urepresents unmanaged forests;
NHCf1uv, NHBf1uv and NSf1uvcorrespond to virgin productive forests. These forests are not under management at present and there is little population pressure. Timber is removed only by villagers and nomads and this does not appreciably affect the facies of these forests;
NHCf1uc, NHBf1uc and NSf1uccorrespond to forests that are not managed properly and which due to heavy human pressure have gradually transformed in logged-over forests;
NHCf2i, NHBf2i and NSf2iare forests unproductive only for physical reasons. The unproductive forests covered by management plans where no exploitation has been prescribed by allotting them to protection or unregulated working circles are excluded from this category though they may be unproductive for physical reasons. Such forests have been classified as unproductive for legal reasons (see next paragraph);
NHCf2r, NHBf2r and NSf2rare forests which are unproductive for legal reasons (i.e. no exploitation of timber is prescribed either by allotting them to ‘protection’ and ‘unregulated’ working circles of management plan, or for wildlife preservation or for bioaesthetic considerations). When forests are unproductive for physical as well as legal reasons, the latter criterion has been considered as dominating;
NHCa, NHBa and NSacorrespond to secondary woody vegetation types resulting from shifting cultivation;
NHc/NHOopen broadleaved forests are broadleaved forest areas formed by scattered tree growth interspersed with grass and shrubby growth;
nHare the scrub formations. No distinction is made between closed and open formations.

Some remarks are also necessary concerning the reliability of the figures mentioned in this table and the methodology. The classes used in this study are not usual in the country and as a result, the corresponding area figures had to be derived. The area distribution in different states by forest types has been obtained from the forest type map of India superimposed on geographical map of India showing boundaries of states and union territories. The working circles constituted in the management plans of forest divisions1 have been assimilated to one category. For example ‘Sal shelterwood working circle’ corresponds to the NHCf1m category or ‘Fir selection W.C.’ to NSf1m. In such cases the total area of the working circle is allotted to one category ignoring small blanks occuring in the forests.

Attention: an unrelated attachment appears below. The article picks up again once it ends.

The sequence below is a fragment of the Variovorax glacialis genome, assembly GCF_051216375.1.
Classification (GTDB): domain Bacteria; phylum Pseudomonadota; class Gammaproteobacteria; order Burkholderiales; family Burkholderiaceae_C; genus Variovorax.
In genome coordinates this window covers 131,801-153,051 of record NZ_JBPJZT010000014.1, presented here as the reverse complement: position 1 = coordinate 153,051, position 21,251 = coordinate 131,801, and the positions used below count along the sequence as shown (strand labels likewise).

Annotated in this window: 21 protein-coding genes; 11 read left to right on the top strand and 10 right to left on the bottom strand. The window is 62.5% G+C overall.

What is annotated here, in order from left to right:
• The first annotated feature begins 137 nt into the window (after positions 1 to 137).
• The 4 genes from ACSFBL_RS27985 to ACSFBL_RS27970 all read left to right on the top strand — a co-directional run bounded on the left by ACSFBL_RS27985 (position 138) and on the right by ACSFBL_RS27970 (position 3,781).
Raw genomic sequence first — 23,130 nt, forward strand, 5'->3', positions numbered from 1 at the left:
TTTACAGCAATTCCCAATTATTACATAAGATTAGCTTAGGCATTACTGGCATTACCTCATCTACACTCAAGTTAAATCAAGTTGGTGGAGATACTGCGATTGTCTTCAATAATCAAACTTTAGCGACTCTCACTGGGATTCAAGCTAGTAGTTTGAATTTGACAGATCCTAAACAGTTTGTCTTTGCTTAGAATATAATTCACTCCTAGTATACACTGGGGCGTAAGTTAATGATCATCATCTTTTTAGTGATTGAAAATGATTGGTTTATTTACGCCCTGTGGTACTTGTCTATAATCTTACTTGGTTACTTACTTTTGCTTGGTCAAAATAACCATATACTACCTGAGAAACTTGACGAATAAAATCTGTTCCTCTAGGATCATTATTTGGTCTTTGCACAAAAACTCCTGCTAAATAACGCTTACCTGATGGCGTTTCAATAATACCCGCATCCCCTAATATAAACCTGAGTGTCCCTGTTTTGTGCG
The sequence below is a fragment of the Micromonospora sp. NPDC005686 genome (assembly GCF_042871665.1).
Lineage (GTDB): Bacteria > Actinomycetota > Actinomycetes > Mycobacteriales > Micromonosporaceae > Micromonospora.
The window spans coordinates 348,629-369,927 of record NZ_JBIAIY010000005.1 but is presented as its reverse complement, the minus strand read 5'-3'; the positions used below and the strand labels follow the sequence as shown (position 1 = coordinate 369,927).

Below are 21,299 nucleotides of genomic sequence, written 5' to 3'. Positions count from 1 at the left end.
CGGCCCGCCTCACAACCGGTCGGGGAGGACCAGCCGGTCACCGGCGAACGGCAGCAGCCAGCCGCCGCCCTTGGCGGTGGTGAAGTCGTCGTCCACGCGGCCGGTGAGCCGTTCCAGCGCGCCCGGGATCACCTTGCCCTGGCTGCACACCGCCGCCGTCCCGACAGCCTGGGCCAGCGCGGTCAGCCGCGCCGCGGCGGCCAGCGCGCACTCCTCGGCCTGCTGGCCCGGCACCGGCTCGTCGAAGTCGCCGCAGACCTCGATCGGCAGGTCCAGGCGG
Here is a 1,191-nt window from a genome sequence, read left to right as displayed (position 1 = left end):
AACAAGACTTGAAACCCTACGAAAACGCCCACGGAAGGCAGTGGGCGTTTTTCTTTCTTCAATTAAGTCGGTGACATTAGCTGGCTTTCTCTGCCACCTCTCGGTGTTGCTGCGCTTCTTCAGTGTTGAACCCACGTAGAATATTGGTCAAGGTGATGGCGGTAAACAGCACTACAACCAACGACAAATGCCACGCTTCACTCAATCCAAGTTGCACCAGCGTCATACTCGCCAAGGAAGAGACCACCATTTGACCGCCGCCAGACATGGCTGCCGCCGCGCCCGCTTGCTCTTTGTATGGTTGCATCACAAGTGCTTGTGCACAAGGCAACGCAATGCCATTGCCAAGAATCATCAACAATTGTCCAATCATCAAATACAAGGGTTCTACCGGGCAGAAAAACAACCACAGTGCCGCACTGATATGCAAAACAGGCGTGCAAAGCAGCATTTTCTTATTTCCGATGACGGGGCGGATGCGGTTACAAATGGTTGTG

In cases where figures from management plans are not available the forest type area is distributed according to categories using the same proportions as those for the whole state.

Unmanaged virgin forests (N.fluv) are essentially those forests which are not covered by management and are not very much interfered because of their inaccessibility. Their growing stock is much higher but this does not mean necessarily that they are overstocked forests.

For the states of the northeastern region viz. Assam, Arunachal Pradesh, Meghalya, Manipur, Mizoram, Tripura and Nagaland, and for Orissa, the interpretation of Landsat imagery could classify the forests in four categories: